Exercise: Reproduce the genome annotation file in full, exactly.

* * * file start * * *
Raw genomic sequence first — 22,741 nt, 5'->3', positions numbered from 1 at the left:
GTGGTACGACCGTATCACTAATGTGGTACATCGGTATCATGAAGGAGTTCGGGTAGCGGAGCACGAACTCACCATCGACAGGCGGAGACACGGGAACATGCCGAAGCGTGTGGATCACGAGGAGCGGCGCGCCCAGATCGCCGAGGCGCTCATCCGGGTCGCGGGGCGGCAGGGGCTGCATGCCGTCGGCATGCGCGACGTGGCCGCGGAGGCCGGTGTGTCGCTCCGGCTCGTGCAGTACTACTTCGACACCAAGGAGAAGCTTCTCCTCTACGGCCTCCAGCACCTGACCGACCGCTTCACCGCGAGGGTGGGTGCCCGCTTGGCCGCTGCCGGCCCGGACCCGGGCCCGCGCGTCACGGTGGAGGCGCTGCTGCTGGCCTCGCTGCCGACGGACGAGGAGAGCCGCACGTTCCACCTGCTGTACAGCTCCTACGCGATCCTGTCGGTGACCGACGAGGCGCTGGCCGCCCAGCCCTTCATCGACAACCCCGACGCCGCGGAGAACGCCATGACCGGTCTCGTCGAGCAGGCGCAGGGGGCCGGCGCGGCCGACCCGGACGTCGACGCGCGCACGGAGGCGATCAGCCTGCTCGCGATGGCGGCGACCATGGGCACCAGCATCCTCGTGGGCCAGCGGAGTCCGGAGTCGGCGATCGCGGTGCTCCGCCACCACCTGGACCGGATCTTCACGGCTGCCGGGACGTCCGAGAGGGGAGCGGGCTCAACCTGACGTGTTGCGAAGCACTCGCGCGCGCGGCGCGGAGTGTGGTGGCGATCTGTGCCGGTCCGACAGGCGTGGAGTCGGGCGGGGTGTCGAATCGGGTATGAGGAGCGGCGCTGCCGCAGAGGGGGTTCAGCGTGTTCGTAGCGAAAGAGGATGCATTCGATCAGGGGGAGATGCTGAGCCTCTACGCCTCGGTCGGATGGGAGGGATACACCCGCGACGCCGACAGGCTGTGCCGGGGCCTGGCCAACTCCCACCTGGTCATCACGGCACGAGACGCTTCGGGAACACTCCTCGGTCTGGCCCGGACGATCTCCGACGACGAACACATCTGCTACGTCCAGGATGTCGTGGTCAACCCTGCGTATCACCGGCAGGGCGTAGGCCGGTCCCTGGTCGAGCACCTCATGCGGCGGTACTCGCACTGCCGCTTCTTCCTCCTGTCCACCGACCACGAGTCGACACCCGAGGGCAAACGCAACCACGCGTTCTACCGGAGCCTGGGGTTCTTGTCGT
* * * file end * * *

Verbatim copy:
Raw genomic sequence first — 22,741 nt, 5'->3', positions numbered from 1 at the left:
GTGGTACGACCGTATCACTAATGTGGTACATCGGTATCATGAAGGAGTTCGGGTAGCGGAGCACGAACTCACCATCGACAGGCGGAGACACGGGAACATGCCGAAGCGTGTGGATCACGAGGAGCGGCGCGCCCAGATCGCCGAGGCGCTCATCCGGGTCGCGGGGCGGCAGGGGCTGCATGCCGTCGGCATGCGCGACGTGGCCGCGGAGGCCGGTGTGTCGCTCCGGCTCGTGCAGTACTACTTCGACACCAAGGAGAAGCTTCTCCTCTACGGCCTCCAGCACCTGACCGACCGCTTCACCGCGAGGGTGGGTGCCCGCTTGGCCGCTGCCGGCCCGGACCCGGGCCCGCGCGTCACGGTGGAGGCGCTGCTGCTGGCCTCGCTGCCGACGGACGAGGAGAGCCGCACGTTCCACCTGCTGTACAGCTCCTACGCGATCCTGTCGGTGACCGACGAGGCGCTGGCCGCCCAGCCCTTCATCGACAACCCCGACGCCGCGGAGAACGCCATGACCGGTCTCGTCGAGCAGGCGCAGGGGGCCGGCGCGGCCGACCCGGACGTCGACGCGCGCACGGAGGCGATCAGCCTGCTCGCGATGGCGGCGACCATGGGCACCAGCATCCTCGTGGGCCAGCGGAGTCCGGAGTCGGCGATCGCGGTGCTCCGCCACCACCTGGACCGGATCTTCACGGCTGCCGGGACGTCCGAGAGGGGAGCGGGCTCAACCTGACGTGTTGCGAAGCACTCGCGCGCGCGGCGCGGAGTGTGGTGGCGATCTGTGCCGGTCCGACAGGCGTGGAGTCGGGCGGGGTGTCGAATCGGGTATGAGGAGCGGCGCTGCCGCAGAGGGGGTTCAGCGTGTTCGTAGCGAAAGAGGATGCATTCGATCAGGGGGAGATGCTGAGCCTCTACGCCTCGGTCGGATGGGAGGGATACACCCGCGACGCCGACAGGCTGTGCCGGGGCCTGGCCAACTCCCACCTGGTCATCACGGCACGAGACGCTTCGGGAACACTCCTCGGTCTGGCCCGGACGATCTCCGACGACGAACACATCTGCTACGTCCAGGATGTCGTGGTCAACCCTGCGTATCACCGGCAGGGCGTAGGCCGGTCCCTGGTCGAGCACCTCATGCGGCGGTACTCGCACTGCCGCTTCTTCCTCCTGTCCACCGACCACGAGTCGACACCCGAGGGCAAACGCAACCACGCGTTCTACCGGAGCCTGGGGTTCTTGTCGT